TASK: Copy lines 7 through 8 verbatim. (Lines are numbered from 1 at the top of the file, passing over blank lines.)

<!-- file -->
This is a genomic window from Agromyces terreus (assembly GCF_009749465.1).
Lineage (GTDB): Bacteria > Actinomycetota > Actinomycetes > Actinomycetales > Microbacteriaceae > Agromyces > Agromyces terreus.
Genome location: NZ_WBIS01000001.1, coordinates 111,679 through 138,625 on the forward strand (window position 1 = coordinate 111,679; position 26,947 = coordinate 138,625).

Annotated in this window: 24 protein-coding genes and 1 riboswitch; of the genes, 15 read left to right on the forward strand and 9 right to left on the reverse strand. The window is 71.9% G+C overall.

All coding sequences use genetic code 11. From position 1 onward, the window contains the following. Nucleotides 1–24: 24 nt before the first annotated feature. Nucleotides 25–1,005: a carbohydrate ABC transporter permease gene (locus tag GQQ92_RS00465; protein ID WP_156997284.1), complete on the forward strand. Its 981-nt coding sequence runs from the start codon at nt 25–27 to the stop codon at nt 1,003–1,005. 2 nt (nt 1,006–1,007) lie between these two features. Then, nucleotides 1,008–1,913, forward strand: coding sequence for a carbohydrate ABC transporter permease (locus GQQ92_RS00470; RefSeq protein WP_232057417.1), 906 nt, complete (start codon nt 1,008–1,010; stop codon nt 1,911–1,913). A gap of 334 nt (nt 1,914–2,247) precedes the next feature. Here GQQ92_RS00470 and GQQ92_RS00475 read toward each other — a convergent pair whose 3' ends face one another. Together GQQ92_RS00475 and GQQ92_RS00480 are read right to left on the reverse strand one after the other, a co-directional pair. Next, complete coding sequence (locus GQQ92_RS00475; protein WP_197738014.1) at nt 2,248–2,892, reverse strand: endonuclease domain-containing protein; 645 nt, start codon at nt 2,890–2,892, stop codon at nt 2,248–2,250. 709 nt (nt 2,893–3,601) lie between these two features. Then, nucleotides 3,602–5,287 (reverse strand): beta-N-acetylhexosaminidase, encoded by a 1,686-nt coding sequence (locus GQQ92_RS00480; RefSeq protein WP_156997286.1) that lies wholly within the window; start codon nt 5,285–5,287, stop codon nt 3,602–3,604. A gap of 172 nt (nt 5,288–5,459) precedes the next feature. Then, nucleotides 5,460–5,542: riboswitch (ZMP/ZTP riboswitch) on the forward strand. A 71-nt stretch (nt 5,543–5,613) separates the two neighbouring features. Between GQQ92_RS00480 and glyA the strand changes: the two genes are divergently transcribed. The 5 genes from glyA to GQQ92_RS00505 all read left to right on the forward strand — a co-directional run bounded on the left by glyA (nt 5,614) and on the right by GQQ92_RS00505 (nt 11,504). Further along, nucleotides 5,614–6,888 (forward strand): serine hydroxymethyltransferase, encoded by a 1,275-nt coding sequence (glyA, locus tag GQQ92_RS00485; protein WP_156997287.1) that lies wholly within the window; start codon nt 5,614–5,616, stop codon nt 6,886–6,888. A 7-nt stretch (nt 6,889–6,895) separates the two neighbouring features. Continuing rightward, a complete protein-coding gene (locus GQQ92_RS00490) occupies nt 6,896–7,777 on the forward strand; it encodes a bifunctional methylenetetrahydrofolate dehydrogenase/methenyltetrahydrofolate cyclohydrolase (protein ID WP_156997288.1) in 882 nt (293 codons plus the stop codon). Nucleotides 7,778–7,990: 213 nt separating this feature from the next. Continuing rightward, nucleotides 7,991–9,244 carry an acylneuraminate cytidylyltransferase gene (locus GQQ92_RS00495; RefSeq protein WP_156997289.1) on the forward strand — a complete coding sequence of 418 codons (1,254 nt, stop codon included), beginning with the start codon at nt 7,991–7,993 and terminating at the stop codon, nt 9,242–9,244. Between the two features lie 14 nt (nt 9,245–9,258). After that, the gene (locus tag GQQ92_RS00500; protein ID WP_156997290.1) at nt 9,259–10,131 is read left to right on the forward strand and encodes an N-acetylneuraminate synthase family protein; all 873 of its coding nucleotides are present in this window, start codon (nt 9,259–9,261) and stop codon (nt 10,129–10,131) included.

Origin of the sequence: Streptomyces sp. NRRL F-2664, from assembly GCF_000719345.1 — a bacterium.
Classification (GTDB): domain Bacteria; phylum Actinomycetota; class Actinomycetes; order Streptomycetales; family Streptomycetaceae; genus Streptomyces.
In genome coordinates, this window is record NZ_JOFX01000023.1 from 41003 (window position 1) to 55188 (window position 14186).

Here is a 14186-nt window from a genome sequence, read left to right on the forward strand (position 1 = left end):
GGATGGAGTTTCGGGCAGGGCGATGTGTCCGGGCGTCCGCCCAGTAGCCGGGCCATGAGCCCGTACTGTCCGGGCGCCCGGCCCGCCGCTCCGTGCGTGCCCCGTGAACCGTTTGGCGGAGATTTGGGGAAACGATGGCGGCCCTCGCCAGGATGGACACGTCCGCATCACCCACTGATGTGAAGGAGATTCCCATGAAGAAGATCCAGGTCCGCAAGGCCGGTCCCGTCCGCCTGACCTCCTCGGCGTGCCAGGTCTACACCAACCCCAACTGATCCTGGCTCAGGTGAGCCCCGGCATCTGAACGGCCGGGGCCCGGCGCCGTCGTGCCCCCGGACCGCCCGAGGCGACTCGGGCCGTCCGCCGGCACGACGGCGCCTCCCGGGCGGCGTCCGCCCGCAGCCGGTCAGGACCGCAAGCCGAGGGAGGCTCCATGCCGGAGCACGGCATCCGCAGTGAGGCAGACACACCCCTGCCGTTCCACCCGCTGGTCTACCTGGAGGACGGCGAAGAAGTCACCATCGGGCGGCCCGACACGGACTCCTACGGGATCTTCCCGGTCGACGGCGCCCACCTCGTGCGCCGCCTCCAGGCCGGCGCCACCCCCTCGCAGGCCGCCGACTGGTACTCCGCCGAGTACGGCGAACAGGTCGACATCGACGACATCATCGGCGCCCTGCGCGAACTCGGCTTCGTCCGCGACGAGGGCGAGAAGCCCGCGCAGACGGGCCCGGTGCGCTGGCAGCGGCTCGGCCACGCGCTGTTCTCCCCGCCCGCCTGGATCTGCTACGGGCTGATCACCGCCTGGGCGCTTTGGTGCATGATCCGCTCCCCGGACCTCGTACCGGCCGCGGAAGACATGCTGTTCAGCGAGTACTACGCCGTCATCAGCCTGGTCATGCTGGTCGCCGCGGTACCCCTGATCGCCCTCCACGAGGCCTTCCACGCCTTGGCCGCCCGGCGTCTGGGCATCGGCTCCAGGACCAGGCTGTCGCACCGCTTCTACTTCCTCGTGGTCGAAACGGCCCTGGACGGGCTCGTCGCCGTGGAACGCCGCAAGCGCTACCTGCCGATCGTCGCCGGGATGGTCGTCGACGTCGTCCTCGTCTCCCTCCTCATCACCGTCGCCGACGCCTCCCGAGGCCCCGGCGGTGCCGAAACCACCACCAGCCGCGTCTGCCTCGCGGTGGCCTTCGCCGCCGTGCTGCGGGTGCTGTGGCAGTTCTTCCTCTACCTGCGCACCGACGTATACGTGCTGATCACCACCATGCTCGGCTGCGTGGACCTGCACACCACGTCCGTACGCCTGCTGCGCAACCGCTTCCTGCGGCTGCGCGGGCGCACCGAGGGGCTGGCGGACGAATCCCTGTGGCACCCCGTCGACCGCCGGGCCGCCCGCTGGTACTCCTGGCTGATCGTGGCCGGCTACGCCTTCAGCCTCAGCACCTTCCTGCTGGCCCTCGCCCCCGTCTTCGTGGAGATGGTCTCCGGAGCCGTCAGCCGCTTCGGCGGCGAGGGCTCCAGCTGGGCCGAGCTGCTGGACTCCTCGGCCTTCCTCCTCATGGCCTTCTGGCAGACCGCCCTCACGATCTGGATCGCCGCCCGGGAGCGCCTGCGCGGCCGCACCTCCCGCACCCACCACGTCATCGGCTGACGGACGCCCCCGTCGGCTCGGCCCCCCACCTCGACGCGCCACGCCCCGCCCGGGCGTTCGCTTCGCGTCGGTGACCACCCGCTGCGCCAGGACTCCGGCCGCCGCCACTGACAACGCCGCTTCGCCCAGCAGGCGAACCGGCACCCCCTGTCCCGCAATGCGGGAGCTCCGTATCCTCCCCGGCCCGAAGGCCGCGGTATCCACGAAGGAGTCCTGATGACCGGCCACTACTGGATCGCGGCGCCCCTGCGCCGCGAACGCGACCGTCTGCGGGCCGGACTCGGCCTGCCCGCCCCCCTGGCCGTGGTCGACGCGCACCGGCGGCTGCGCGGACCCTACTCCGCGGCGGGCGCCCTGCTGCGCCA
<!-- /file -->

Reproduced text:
Classification (GTDB): domain Bacteria; phylum Actinomycetota; class Actinomycetes; order Streptomycetales; family Streptomycetaceae; genus Streptomyces.
In genome coordinates, this window is record NZ_JOFX01000023.1 from 41003 (window position 1) to 55188 (window position 14186).